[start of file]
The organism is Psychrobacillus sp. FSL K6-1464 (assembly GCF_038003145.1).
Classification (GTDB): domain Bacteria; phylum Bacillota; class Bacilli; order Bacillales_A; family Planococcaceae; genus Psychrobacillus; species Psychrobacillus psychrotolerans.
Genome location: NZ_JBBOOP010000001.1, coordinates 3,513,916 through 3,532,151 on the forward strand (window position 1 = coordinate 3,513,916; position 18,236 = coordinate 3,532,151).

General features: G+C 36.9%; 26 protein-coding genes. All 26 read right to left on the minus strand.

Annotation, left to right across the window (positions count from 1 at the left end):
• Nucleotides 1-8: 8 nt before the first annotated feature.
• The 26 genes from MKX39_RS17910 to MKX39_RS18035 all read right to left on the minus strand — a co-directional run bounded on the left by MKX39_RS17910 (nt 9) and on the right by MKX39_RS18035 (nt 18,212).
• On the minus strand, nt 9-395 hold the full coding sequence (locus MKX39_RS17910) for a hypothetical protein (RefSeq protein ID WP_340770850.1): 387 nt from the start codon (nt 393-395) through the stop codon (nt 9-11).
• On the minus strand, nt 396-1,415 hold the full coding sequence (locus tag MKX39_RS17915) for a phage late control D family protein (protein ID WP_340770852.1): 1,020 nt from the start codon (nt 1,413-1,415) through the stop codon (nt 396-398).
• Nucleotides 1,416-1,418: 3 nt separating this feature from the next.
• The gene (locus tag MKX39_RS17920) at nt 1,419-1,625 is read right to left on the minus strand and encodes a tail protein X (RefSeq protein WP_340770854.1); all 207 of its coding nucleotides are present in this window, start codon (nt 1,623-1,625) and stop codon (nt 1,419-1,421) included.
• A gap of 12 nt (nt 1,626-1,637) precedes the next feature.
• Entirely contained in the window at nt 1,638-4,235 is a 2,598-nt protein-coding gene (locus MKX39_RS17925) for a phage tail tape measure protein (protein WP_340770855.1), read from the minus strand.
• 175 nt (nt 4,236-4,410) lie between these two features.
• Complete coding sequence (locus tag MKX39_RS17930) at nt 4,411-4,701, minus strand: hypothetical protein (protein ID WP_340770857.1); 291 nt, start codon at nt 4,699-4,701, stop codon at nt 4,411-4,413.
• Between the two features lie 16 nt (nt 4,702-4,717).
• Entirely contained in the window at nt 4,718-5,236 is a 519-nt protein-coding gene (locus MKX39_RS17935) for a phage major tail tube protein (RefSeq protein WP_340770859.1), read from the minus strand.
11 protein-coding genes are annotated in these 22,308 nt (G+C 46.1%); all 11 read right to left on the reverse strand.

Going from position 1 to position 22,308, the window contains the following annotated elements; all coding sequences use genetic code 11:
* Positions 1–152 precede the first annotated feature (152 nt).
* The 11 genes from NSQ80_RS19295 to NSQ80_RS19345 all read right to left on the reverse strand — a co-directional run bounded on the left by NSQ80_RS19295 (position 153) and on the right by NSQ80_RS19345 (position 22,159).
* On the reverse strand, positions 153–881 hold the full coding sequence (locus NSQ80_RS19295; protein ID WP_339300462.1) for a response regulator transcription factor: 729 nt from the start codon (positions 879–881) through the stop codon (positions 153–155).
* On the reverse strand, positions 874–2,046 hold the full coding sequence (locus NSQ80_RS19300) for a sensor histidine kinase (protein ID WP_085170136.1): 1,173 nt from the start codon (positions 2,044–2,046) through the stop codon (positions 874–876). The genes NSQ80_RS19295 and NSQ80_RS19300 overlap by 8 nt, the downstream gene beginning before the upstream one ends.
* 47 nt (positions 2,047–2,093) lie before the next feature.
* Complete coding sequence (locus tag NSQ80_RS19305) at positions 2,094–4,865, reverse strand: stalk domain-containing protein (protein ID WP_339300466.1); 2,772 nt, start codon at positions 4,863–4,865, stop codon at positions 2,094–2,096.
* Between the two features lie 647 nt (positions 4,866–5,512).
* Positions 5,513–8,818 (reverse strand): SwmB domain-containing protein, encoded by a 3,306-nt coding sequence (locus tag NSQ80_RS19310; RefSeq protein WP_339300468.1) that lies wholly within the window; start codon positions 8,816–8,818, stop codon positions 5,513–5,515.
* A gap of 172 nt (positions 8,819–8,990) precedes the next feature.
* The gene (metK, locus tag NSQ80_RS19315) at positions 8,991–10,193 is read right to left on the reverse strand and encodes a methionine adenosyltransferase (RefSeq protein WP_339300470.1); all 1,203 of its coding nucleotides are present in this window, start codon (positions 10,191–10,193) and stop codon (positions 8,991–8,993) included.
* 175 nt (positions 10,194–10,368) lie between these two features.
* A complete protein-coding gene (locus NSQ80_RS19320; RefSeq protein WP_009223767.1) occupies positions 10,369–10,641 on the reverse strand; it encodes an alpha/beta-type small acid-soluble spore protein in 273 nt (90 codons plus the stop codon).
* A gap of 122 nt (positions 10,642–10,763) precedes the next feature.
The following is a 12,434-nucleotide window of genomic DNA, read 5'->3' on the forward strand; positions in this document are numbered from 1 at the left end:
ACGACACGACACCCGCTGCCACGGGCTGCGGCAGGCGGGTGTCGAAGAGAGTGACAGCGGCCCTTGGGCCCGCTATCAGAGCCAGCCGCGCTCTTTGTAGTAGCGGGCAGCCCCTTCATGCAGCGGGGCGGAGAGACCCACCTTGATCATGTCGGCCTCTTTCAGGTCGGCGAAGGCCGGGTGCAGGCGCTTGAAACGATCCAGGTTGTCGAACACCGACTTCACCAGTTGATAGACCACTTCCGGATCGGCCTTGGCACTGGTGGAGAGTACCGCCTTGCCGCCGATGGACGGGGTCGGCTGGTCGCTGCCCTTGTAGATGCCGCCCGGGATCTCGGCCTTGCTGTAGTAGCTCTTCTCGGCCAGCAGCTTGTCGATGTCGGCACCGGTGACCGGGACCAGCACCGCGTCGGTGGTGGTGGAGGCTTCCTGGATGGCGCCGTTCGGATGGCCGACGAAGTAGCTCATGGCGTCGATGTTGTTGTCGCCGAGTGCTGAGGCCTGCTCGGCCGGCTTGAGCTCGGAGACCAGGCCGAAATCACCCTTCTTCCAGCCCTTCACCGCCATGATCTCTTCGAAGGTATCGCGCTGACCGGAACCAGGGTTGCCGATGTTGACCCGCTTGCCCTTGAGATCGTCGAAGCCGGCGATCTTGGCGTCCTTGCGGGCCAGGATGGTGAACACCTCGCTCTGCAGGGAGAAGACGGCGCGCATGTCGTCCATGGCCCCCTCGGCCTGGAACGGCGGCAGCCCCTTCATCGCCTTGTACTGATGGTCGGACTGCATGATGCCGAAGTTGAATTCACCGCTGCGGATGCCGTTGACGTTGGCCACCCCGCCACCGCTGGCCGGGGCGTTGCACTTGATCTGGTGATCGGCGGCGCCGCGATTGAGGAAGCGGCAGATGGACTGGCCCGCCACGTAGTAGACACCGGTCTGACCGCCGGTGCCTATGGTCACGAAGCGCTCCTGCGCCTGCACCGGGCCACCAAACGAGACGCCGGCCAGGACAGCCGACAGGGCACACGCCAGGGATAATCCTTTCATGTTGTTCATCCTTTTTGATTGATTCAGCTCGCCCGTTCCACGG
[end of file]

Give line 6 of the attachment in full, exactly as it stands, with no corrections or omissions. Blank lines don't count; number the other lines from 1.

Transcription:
• Nucleotides 1-8: 8 nt before the first annotated feature.